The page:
This is a situation and diagram I saw in several tests so far without ever seeing it on the water or hearing a protest concerning this.
Starboard luffing seems to be the rarer sibling of starboard bearing away, to say the least.. ;)
Created: 19-Jul-10 15:02
P
Angelo Guarino
Nationality: United States of America
Certifications:
  • Judge In Training
  • Fleet Measurer
1
Yea .. I get that .. just a position 1, Blue does not look like she is " sailing to pass astern of .." Red.

Also good Q regarding the Zone.  Someone must remember when that was a option to choose between 2 and 3.
Created: 19-Jul-10 15:11
Charles Darley
Nationality: United Kingdom of Great Britain and Northern Ireland
Certifications:
  • Regional Umpire
0
The option to change the zone to 2 or 4 boat lengths went out at the end of 2012.
Created: 19-Jul-10 16:26
Paul Baehr
Nationality: Canada
Certifications:
  • Club Judge
  • Club Race Officer
-1
You are not "keeping clear" if the other boat cannot maneouvre. I would say that Blue has no case.
Created: 19-Jul-10 16:44
P
Angelo Guarino
Nationality: United States of America
Certifications:
  • Judge In Training
  • Fleet Measurer
0
Paul ... it's much more subtle than first appears.
 
 You are not "keeping clear" if the other boat cannot maneuver. 


What you are thinking about is Keep Clear's , "...  if the right-of-way boat can also change course in both directions without immediately making contact. ". 

The problem with applying that is the first part of that sentence .. " when the boats are overlapped, if the right-of-way boat can also change course in both directions without immediately making contact."

Red and Blue are not overlapped .. as they are on opposite tacks and they are closer than 90 degs to the wind.

I think my argument is Red's only hope.  16.2 only applies if the first condition of it applies .. that Blue was "sailing to pass astern of " Red.  If Red succeeds in a claim that Blue's course at #1 was not a course that would pass astern of Red (in other words, Red has a reasonable apprehension that Blue is on a collision course with Red's stern at #1), then I'm making the case that Red can head-up and Blue's line was too close.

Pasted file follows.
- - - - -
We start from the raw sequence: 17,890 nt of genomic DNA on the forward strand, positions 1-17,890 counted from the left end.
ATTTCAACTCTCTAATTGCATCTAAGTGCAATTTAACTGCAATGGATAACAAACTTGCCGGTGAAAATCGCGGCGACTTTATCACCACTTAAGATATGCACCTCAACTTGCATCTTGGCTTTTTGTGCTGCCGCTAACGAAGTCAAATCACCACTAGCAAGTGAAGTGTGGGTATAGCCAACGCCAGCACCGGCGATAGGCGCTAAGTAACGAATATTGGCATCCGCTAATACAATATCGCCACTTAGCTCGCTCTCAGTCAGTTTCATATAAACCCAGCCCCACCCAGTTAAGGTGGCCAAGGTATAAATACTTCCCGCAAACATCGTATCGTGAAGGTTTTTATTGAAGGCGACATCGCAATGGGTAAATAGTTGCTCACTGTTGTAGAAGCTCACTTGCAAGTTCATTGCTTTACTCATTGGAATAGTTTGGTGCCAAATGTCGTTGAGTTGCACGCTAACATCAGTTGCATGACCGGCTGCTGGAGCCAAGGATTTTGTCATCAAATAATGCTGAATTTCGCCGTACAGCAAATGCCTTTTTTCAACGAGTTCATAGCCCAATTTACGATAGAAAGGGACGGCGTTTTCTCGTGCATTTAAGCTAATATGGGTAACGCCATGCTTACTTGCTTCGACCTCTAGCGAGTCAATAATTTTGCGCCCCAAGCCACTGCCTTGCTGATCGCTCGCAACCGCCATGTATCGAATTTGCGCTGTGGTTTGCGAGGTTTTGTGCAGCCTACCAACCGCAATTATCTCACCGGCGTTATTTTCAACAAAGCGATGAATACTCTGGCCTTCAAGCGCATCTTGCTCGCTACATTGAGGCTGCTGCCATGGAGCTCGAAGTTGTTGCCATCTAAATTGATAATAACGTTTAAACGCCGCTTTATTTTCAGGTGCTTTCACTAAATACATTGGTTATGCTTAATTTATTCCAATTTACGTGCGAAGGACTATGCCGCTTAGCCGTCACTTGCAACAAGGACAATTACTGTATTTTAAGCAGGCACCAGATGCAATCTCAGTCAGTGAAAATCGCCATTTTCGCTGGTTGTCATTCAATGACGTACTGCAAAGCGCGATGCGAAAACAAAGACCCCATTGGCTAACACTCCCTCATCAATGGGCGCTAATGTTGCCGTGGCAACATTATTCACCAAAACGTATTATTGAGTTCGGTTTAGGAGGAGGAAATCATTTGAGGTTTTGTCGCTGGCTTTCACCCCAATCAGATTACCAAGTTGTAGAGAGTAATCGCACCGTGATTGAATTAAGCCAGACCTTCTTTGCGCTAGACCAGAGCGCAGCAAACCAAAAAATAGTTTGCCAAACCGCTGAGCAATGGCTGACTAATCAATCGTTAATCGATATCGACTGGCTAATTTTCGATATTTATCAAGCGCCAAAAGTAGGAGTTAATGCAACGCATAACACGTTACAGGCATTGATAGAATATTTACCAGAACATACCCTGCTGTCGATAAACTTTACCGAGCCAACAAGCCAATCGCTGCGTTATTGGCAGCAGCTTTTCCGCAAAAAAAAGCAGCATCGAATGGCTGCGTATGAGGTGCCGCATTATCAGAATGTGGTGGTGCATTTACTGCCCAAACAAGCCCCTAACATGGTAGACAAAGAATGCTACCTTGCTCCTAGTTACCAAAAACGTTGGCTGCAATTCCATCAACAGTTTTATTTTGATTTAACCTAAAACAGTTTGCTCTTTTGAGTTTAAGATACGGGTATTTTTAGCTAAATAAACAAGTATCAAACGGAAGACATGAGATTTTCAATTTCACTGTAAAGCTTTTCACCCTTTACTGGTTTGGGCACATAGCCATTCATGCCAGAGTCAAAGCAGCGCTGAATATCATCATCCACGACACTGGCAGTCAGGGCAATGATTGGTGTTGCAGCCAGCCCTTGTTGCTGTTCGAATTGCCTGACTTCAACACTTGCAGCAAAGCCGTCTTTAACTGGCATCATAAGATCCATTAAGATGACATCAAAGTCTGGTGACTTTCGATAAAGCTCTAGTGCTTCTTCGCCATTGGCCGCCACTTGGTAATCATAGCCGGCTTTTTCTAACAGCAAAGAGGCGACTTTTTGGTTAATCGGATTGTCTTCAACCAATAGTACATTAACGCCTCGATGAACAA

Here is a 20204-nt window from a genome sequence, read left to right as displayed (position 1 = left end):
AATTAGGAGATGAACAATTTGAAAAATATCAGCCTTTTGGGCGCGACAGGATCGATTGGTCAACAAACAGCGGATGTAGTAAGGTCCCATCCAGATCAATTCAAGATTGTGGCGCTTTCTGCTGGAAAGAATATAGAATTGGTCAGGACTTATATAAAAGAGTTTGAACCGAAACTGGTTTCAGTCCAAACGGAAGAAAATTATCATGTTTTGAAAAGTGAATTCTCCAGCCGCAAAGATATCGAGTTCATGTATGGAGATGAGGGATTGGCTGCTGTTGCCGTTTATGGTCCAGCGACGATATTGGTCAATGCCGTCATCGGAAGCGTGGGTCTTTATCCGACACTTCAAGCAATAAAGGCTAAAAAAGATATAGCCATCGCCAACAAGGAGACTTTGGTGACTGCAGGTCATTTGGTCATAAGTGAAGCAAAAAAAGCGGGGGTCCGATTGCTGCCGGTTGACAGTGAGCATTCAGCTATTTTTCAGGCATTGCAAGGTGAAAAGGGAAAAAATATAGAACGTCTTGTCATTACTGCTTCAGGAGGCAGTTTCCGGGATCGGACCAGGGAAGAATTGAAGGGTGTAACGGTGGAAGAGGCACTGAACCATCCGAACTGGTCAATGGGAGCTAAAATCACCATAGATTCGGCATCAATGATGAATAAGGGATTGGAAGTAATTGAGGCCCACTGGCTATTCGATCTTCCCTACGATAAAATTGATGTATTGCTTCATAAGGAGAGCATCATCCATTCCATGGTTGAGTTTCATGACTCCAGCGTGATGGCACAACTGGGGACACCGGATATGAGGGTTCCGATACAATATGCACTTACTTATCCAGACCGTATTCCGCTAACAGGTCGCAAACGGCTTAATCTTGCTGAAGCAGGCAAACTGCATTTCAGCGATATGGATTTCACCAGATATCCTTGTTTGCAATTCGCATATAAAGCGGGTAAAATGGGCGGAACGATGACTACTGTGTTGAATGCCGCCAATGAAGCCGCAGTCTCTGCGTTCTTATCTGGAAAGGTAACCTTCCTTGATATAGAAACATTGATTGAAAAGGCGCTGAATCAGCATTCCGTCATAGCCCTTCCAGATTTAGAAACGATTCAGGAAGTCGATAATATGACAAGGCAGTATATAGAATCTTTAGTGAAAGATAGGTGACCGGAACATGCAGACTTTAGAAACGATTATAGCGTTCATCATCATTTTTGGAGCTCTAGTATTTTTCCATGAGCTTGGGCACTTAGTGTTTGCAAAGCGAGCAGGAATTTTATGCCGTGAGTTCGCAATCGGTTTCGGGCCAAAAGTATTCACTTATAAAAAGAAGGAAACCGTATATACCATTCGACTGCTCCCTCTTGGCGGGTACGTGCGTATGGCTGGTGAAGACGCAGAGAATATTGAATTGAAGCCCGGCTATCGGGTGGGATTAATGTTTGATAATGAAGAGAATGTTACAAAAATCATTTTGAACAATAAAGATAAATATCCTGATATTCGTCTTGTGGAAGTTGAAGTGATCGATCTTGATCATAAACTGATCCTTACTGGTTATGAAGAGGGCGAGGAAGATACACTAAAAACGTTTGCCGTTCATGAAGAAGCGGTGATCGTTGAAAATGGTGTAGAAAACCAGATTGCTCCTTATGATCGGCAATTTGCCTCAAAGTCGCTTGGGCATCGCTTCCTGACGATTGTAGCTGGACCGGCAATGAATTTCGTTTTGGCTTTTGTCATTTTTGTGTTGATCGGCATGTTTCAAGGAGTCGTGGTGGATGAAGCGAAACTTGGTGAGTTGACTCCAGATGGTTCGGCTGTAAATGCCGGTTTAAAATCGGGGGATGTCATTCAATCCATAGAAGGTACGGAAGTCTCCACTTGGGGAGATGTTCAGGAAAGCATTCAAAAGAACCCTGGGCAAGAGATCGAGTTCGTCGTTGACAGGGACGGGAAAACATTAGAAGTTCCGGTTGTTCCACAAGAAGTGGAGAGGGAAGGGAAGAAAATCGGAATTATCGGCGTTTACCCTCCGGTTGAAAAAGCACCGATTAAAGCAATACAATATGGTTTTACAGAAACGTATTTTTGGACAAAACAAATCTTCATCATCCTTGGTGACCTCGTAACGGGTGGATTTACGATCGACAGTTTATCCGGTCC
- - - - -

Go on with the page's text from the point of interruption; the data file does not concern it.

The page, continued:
Created: 19-Jul-10 17:11
Cameron Barclift
Nationality: United States of America
0
The Zone different because the "regatta" is a pretty informal weekly race series, we've tweaked some rules to fit our courses better (and now that I think about it, I could be wrong on the Zone change, it doesn't come up often in our occasional rules situations).
Edit: The Zone isn't different in our fleet, I was mixed up on that.  Updating the original post.

The diagram is meant to be illustrative, not exact, though as usual diagrams are a major source of information regardless.  But "Is Blue passing Red to stern" is the rub.  Blue I think has a hard case to prove in a protest room, but doable in this situation; Red's stated intention in altering course was definitely to shoot the mark, not to avoid Blue.  And the definition of Keep Clear mentions that the second part about being able to change course applies when boats are Overlaped, which the boats were not because rule 18 does not apply, one boat was pointing upwind, and the boats were on opposite tacks; so Red would not be allowed to alter course regardless.

This wasn't tested with a protest hearing, just lively discussion after racing (I was the Red boat, for the record).  Discussion was lively because it didn't "feel" right to many, as 16.2 seems primarily in place to avoid dial-ups, but it does look like the correct interpretation is to chuck Red if Blue can establish that they were initially keeping clear astern.  Interestingly, as I found when researching this, the current Team Race Test Rule for 16.2 would exonerate Red with its specific language about bearing away (http://www.worldsailingywc.org/tools/documents/testteamrule162v2Jan2019-[24555].pdf).  Its not exactly applicable to fleet racing, but it seems noteworthy.
Created: 19-Jul-10 17:18
Philip Hubbell
Nationality: United States of America
Certifications:
  • Club Race Officer
  • Judge In Training
0
RRS 13?
  "The Starboard tack boat rounds up past close hauled to shoot the mark,"
Created: 19-Jul-10 18:52
Jim Archer
Nationality: United States of America
0
Rule 13 starts with "after a boat passes head to wind..." and that did not happen here. He just headed up above a beat.